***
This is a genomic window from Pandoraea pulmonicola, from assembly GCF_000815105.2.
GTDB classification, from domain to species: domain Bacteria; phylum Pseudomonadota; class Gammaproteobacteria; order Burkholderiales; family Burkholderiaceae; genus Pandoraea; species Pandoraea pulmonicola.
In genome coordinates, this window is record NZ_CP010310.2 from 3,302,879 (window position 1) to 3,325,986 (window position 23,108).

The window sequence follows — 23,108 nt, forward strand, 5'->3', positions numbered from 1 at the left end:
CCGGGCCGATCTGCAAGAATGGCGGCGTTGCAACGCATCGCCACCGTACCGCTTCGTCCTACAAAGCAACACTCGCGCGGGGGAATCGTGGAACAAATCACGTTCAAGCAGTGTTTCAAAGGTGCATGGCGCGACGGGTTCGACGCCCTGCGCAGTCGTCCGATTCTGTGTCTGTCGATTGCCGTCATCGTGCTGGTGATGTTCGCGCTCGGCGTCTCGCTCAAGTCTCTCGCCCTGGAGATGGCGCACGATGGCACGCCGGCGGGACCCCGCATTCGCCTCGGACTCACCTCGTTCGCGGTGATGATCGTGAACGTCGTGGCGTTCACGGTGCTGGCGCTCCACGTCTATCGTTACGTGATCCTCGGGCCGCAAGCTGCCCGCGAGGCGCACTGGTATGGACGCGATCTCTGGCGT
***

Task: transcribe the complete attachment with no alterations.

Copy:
This is a genomic window from Pandoraea pulmonicola, from assembly GCF_000815105.2.
GTDB classification, from domain to species: domain Bacteria; phylum Pseudomonadota; class Gammaproteobacteria; order Burkholderiales; family Burkholderiaceae; genus Pandoraea; species Pandoraea pulmonicola.
In genome coordinates, this window is record NZ_CP010310.2 from 3,302,879 (window position 1) to 3,325,986 (window position 23,108).

The window sequence follows — 23,108 nt, forward strand, 5'->3', positions numbered from 1 at the left end:
CCGGGCCGATCTGCAAGAATGGCGGCGTTGCAACGCATCGCCACCGTACCGCTTCGTCCTACAAAGCAACACTCGCGCGGGGGAATCGTGGAACAAATCACGTTCAAGCAGTGTTTCAAAGGTGCATGGCGCGACGGGTTCGACGCCCTGCGCAGTCGTCCGATTCTGTGTCTGTCGATTGCCGTCATCGTGCTGGTGATGTTCGCGCTCGGCGTCTCGCTCAAGTCTCTCGCCCTGGAGATGGCGCACGATGGCACGCCGGCGGGACCCCGCATTCGCCTCGGACTCACCTCGTTCGCGGTGATGATCGTGAACGTCGTGGCGTTCACGGTGCTGGCGCTCCACGTCTATCGTTACGTGATCCTCGGGCCGCAAGCTGCCCGCGAGGCGCACTGGTATGGACGCGATCTCTGGCGT